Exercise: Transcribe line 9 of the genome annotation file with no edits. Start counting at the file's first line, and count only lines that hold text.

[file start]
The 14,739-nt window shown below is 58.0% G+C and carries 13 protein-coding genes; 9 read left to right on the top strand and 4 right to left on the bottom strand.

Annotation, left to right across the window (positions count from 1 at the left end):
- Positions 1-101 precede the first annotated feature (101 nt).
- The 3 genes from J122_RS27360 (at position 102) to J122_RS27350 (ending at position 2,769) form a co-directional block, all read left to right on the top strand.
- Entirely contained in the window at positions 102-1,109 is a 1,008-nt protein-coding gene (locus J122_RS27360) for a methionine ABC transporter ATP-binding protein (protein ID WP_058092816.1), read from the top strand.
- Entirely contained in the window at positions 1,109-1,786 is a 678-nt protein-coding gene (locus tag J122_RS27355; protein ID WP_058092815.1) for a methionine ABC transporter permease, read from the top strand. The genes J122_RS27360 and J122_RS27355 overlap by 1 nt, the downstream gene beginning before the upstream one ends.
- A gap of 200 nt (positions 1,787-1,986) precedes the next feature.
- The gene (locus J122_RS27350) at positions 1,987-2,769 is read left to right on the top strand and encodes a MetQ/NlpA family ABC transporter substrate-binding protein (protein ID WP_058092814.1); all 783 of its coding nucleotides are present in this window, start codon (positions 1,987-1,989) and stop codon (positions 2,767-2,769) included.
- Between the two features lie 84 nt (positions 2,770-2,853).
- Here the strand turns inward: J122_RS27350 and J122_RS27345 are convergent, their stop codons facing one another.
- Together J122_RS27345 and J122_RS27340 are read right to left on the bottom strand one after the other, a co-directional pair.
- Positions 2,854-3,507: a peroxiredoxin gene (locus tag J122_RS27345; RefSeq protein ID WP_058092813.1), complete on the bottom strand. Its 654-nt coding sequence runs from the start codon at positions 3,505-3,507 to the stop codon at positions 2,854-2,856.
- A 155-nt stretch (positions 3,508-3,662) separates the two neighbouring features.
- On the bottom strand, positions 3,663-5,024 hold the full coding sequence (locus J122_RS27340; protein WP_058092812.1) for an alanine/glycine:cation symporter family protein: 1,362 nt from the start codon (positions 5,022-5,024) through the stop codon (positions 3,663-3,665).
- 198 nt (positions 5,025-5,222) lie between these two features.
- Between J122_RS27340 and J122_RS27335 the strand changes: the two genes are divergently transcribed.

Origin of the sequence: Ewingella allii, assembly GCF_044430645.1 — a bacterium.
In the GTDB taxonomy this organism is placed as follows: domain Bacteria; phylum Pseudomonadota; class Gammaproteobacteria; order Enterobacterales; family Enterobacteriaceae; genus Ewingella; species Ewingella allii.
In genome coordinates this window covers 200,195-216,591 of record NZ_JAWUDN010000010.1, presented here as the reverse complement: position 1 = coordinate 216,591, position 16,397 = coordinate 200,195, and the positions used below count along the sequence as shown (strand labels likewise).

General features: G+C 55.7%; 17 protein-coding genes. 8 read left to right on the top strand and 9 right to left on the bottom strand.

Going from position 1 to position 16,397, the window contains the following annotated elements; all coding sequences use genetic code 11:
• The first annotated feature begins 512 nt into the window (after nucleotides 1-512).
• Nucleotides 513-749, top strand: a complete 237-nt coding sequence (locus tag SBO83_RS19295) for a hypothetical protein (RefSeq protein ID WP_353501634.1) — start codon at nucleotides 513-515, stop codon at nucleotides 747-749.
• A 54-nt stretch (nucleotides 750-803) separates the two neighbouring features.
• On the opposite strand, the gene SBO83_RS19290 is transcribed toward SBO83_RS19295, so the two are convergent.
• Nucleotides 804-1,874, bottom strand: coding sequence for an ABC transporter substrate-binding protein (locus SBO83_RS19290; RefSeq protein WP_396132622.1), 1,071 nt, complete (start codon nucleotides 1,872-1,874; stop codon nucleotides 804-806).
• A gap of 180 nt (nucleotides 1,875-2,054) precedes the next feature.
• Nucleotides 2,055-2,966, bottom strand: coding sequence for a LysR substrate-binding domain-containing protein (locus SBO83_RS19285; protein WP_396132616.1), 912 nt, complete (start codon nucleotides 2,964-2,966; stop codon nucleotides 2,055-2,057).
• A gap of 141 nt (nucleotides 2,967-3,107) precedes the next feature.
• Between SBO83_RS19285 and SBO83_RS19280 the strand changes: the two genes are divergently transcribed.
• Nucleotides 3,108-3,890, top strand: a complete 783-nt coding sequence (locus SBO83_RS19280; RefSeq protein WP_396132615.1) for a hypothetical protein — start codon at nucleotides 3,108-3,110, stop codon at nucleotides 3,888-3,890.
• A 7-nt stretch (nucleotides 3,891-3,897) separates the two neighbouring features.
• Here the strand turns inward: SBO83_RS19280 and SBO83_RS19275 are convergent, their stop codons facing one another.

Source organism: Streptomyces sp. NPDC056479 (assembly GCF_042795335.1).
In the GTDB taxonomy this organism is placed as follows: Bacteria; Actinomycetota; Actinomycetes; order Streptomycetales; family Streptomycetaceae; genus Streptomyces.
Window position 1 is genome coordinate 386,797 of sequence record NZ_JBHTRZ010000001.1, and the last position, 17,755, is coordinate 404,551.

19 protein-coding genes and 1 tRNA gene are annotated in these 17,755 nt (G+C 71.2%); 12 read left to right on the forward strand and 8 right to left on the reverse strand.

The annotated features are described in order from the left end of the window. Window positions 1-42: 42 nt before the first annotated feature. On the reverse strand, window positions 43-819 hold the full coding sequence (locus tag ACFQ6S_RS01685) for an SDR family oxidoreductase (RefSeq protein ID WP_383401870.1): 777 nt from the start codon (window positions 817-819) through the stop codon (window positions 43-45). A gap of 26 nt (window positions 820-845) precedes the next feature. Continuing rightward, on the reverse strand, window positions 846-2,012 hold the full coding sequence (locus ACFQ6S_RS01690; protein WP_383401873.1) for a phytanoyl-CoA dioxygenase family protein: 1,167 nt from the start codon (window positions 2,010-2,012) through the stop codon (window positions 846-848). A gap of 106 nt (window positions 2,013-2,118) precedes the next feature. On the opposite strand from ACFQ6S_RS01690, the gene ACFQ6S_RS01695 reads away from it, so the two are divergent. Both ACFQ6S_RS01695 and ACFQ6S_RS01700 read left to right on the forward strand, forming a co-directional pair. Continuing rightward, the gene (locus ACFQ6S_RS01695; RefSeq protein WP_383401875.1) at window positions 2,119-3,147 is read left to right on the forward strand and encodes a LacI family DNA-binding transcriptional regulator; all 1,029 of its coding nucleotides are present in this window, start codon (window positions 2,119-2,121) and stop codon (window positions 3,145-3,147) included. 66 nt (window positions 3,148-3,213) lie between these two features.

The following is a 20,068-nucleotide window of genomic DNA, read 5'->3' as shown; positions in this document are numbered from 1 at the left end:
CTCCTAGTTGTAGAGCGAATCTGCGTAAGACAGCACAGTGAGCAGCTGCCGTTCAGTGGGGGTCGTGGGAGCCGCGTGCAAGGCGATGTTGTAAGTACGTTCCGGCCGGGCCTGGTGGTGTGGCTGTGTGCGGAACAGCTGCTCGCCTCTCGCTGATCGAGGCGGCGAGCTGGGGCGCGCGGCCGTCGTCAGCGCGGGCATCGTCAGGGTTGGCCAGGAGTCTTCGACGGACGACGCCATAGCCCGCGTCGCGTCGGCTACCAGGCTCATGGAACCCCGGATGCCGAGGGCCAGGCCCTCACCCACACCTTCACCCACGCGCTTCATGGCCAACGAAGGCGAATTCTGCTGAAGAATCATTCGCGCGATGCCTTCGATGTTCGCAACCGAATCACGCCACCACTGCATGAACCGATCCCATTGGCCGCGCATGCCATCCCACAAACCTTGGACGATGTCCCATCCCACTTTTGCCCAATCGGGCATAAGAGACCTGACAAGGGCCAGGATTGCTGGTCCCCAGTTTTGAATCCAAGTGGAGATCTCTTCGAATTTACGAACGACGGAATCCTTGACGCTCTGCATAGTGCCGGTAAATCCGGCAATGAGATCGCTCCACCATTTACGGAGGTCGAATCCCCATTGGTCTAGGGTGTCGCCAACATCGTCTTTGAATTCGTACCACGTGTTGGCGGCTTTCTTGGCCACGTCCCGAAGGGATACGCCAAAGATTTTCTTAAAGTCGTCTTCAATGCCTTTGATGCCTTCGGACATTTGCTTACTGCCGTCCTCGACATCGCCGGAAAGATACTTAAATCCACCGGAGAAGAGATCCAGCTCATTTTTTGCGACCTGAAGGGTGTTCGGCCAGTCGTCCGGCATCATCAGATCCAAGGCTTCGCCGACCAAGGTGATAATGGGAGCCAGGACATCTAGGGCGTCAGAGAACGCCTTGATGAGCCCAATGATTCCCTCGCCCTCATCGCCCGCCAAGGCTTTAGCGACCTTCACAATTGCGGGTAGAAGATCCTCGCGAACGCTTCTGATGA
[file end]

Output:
- Between the two features lie 84 nt (positions 2,770-2,853).